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What's 300 Years Among Friends?

posted by Adam Levitin

It often doesn't end well when law professors play at being legal historians. The Purdue Pharma Supreme Court appeal is a case in point. 

A group of prominent bankruptcy law professors filed an amicus brief in support of the appellee, Purdue Pharma. Their brief takes direct aim at my amicus brief in support of the appellant, the United States Trustee. Specifically, the good professors challenge my claim that nonconsensual nondebtor releases were entirely unknown in Anglo-American law until the Johns Manville case in 1986. They write: 

One amicus has argued that releases would have been “incomprehensible to the Framers” and “were entirely unknown in American bankruptcy” prior to 1986. Adam J. Levitin Amicus Br. 4-5. This is a puzzling claim that misses the mark by at least 367 years.

Third-party releases have been known and comprehended in bankruptcy law as means to achieve global resolution since at least 1619, when the Lord Chancellor used his injunctive powers to release third-party sureties from the non-debtor claims in exchange for compelled contributions to a bankruptcy composition. See Tiffin v. Hart (1618-19), in John Ritchie, Reports of Cases Decided by Francis Bacon 161 (London 1932). Similar to the releases at issue in the present, the injunction in Tiffin was directed at dissenting creditors to facilitate a resolution that had been approved by the majority. Ibid.; see also Finch v. Hicks (1620), in Ritchie, Reports, at 166-167 (enjoining creditors from pursuing actions at common law against non-debtor sureties of an insolvent individual).

So, according to Purdue's amici, I'm wrong on the history because I failed to account for a 1619 case. But there's a HUGE problem with their argument...

The 1619 and 1620 cases they cite were never published until 1932! Absent a time machine these decisions could not have been known by the Founders. Sir Francis Bacon never wrote a decision in either of the cases that the good professors cite, Tiffin v. Hart (1618-19) and Finch v. Hicks (1620). Instead, as Chancellor, he issued orders that were not published, but remained buried in musty manuscript folio volumes organized solely by year and therefore not readily searchable. The "decisions" that are reported were written by John Ritchie based on a modern reassembly of Chancery documents (although many are missing) and published in 1932. Indeed, anyone reading the decisions should quickly note that they are not written in the language of 1620 by a man some think might have been the true author of Shakespeare's work. ("When in disgrace with fortune and men's eyes, I all alone beweep my outcast state. And trouble the Chancery Court with my bootless cries for a nondebtor release..." or "Yond creditor has a lean and hungry look..." )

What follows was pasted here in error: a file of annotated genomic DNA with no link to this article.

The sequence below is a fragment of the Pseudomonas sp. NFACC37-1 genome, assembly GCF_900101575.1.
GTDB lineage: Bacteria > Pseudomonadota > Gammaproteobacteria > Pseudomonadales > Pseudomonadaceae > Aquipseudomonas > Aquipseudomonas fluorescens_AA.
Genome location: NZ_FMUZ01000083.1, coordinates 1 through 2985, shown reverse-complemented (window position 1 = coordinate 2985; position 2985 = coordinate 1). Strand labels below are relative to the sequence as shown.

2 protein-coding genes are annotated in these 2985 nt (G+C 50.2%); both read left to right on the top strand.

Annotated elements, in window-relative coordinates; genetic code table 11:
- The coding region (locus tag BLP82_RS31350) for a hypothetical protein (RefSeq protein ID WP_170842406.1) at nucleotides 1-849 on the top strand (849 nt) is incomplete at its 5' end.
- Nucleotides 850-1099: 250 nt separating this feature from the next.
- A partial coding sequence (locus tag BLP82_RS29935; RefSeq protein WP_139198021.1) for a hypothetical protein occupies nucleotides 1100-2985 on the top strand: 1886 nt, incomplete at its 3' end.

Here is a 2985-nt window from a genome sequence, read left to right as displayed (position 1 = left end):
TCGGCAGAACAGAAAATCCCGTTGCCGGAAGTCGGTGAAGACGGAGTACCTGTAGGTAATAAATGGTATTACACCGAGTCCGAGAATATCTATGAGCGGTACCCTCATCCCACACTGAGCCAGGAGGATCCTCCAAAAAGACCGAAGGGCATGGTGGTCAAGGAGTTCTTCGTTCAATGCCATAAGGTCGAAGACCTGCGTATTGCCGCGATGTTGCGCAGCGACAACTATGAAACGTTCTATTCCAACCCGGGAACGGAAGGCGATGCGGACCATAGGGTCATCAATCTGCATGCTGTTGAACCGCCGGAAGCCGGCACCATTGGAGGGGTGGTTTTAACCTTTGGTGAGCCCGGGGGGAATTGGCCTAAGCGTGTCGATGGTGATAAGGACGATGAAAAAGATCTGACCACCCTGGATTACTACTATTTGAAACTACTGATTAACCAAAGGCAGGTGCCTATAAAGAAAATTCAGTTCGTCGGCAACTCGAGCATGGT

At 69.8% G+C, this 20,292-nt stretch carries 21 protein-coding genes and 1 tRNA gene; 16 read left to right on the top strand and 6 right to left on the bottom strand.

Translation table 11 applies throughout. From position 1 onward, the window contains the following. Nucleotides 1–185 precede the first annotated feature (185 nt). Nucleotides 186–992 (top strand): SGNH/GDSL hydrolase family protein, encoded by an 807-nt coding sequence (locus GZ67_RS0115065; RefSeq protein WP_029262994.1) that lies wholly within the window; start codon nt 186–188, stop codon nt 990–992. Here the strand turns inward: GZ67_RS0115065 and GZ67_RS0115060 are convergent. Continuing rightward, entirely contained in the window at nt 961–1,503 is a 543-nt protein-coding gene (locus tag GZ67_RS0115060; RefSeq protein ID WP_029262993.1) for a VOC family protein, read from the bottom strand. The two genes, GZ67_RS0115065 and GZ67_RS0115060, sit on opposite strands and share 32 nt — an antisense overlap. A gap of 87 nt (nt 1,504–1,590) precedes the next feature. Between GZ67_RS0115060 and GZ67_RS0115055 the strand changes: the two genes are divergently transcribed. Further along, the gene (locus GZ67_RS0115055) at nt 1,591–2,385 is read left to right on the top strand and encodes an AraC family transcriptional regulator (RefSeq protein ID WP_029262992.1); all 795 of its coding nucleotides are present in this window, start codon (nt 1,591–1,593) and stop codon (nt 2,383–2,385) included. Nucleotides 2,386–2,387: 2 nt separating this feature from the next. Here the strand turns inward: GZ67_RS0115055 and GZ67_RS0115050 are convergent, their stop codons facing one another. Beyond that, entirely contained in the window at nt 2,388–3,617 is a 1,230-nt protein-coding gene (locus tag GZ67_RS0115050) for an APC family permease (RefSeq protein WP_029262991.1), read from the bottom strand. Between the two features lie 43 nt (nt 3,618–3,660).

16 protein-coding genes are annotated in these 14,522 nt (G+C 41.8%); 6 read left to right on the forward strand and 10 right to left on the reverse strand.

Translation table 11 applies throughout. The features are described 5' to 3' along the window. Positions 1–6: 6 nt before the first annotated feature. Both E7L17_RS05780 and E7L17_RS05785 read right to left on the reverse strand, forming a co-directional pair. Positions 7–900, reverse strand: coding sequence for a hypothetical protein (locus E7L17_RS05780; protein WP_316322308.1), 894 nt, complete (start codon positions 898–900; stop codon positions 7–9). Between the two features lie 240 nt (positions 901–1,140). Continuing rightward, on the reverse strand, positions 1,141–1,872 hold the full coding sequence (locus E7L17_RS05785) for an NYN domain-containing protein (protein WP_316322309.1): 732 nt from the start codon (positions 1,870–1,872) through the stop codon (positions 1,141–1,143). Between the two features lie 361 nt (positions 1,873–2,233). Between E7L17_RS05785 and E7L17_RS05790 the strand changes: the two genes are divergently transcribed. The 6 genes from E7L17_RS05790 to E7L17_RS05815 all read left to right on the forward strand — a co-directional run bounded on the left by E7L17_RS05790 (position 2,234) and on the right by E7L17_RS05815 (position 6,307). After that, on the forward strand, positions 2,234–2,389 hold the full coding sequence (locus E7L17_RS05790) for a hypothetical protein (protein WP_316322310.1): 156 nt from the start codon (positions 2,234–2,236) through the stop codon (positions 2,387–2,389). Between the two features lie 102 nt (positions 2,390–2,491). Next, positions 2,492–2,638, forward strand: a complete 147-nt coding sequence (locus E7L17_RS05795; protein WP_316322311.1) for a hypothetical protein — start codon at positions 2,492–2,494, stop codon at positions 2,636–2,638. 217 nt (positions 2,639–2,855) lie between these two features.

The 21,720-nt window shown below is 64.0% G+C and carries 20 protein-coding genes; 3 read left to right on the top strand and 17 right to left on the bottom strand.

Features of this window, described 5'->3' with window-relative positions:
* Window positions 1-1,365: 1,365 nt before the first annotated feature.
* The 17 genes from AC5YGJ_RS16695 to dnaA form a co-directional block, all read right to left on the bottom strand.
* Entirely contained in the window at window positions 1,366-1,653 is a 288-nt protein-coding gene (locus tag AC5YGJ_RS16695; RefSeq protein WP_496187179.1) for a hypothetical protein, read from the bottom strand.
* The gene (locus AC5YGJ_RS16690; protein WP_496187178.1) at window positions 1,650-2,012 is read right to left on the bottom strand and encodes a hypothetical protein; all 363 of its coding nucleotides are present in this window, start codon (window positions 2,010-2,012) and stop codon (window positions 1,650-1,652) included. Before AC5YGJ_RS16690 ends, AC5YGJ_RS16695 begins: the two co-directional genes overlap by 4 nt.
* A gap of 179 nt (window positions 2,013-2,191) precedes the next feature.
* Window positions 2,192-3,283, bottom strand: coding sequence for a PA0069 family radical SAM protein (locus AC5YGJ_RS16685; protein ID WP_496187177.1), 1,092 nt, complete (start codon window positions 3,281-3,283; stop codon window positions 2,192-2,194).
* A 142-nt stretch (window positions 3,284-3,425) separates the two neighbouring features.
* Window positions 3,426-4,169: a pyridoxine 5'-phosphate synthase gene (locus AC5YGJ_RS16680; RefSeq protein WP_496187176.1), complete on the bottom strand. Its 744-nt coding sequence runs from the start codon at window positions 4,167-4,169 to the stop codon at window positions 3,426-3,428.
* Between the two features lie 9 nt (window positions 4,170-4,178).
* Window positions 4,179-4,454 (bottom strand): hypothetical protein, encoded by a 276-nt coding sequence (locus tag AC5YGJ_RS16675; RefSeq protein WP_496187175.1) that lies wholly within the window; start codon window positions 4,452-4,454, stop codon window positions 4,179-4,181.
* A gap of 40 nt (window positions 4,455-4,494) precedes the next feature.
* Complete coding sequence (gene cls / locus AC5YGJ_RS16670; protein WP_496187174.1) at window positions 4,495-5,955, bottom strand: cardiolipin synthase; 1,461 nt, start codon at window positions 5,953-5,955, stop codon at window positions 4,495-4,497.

But don't take my word for it. Just look at the Preface to the volume in which the decisions were published. Not only does it explain how the decisions were reconstructed, but it also explains how Bacon's jurisprudence was completely ignored for three centuries (emphasis added):